The University of Nottingham has an impressive historical connection to Tunsbergdalsbreen Glacier. Why is that so?

Well, to find out you have to check out this article in the University of Nottingham Alumni. Story short; the expeditions in the 1950s left a whole lot of garbage next to Tunsbergdalsbreen Glacier. At that time, what we today call garbage, was actually expedition equipment. The plan was to come back year after year to survey the glacier. But, when funding stopped, the expeditions stopped. For over 50 years the equipment was lost, untill John Price (a former member of the expedition in 1959) went back to clean the almost forgotten base camp. To help him he was joined by former expedition member, Derek Daniels, and 12 members of University of Nottingham's Mountaineering Club.

 

Also, see this article as a prelude to the mission they accomplished.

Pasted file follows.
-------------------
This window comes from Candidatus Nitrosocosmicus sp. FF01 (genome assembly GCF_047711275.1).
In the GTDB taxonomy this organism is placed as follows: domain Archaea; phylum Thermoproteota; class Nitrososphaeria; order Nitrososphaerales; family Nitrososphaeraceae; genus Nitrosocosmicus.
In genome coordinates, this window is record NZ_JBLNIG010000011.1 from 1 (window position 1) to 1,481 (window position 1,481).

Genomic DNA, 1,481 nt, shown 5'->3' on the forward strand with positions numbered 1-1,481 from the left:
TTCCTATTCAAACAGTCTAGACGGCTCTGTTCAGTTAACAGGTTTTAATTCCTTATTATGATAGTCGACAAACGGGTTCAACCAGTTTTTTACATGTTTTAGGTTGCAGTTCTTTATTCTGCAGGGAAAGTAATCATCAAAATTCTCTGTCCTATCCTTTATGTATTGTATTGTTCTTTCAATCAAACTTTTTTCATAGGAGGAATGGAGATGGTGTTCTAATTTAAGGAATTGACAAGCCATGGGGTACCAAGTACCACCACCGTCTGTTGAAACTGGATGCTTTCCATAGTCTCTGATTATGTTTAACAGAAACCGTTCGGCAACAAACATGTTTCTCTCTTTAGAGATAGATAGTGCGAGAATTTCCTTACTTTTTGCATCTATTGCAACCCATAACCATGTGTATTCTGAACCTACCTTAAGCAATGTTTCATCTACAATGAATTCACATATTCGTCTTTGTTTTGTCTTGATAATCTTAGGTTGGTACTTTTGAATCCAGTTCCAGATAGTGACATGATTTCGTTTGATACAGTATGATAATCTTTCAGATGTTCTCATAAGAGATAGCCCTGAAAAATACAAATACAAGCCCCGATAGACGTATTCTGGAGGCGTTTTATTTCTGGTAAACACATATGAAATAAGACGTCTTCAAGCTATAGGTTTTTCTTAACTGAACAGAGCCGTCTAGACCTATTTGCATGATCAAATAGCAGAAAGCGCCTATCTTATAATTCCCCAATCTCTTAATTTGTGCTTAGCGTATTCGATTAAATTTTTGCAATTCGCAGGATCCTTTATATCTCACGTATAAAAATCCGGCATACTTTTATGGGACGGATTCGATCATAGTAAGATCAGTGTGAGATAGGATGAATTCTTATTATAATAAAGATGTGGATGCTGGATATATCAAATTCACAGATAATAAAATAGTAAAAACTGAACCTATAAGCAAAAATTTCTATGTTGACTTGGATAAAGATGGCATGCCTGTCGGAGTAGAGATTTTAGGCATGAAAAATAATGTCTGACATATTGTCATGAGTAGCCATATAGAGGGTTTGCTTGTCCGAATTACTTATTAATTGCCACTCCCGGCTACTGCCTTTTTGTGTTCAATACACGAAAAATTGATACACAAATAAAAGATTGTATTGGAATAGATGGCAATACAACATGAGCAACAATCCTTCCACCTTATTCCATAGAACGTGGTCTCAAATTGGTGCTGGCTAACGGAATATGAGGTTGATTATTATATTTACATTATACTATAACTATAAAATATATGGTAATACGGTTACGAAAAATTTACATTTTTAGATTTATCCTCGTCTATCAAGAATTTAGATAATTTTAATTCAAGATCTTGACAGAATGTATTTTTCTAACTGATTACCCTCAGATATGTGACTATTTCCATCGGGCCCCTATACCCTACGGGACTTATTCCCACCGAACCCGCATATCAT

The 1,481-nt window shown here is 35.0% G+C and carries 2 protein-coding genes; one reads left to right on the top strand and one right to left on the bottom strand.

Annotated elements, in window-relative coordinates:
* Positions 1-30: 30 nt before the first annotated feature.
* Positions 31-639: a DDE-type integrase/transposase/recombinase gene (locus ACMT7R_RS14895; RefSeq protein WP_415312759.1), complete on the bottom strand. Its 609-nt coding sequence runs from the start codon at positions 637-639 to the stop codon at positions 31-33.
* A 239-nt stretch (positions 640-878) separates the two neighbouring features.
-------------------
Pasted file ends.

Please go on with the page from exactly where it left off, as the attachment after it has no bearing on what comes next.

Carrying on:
August 4, 2015

Garbage removal mission in Jostedalsbreen National Park

In September this fall, a group of British students are coming to the remote areas close to Tunsbergdalsbreen Glacier to clean garbage in Jostedalsbreen National Park.

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Back in the late 1950s, expedition equipment was left off by British explorers on a mountain ridge (to the right in the picture) just next to Tunsbergdalsbreen Glacier. This is almost 60 years ago and a brave group of students in Nottingham, as represented by the University of Nottingham Mountaineering Club, are going to clean up what now is defined as garbage. Or in a young mountaineering explorers' eyes; treasures of explorers from the past!